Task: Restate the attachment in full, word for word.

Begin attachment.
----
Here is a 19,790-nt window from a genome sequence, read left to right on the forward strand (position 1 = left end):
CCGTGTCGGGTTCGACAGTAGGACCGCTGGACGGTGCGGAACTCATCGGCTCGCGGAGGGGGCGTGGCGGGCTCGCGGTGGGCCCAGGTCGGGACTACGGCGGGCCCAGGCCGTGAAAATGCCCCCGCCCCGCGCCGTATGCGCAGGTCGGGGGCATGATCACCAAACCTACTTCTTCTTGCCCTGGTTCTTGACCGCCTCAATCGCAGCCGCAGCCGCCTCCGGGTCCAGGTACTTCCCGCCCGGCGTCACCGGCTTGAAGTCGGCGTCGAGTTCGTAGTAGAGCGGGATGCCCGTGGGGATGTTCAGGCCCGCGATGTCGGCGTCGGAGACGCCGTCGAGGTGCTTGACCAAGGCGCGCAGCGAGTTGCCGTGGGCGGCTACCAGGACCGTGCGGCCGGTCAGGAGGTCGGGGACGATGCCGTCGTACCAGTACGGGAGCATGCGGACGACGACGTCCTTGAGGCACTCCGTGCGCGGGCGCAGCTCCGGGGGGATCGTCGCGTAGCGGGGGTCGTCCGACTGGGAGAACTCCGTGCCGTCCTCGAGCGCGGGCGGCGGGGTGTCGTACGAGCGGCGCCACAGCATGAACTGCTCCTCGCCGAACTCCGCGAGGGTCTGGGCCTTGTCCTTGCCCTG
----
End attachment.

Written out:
Here is a 19,790-nt window from a genome sequence, read left to right on the forward strand (position 1 = left end):
CCGTGTCGGGTTCGACAGTAGGACCGCTGGACGGTGCGGAACTCATCGGCTCGCGGAGGGGGCGTGGCGGGCTCGCGGTGGGCCCAGGTCGGGACTACGGCGGGCCCAGGCCGTGAAAATGCCCCCGCCCCGCGCCGTATGCGCAGGTCGGGGGCATGATCACCAAACCTACTTCTTCTTGCCCTGGTTCTTGACCGCCTCAATCGCAGCCGCAGCCGCCTCCGGGTCCAGGTACTTCCCGCCCGGCGTCACCGGCTTGAAGTCGGCGTCGAGTTCGTAGTAGAGCGGGATGCCCGTGGGGATGTTCAGGCCCGCGATGTCGGCGTCGGAGACGCCGTCGAGGTGCTTGACCAAGGCGCGCAGCGAGTTGCCGTGGGCGGCTACCAGGACCGTGCGGCCGGTCAGGAGGTCGGGGACGATGCCGTCGTACCAGTACGGGAGCATGCGGACGACGACGTCCTTGAGGCACTCCGTGCGCGGGCGCAGCTCCGGGGGGATCGTCGCGTAGCGGGGGTCGTCCGACTGGGAGAACTCCGTGCCGTCCTCGAGCGCGGGCGGCGGGGTGTCGTACGAGCGGCGCCACAGCATGAACTGCTCCTCGCCGAACTCCGCGAGGGTCTGGGCCTTGTCCTTGCCCTG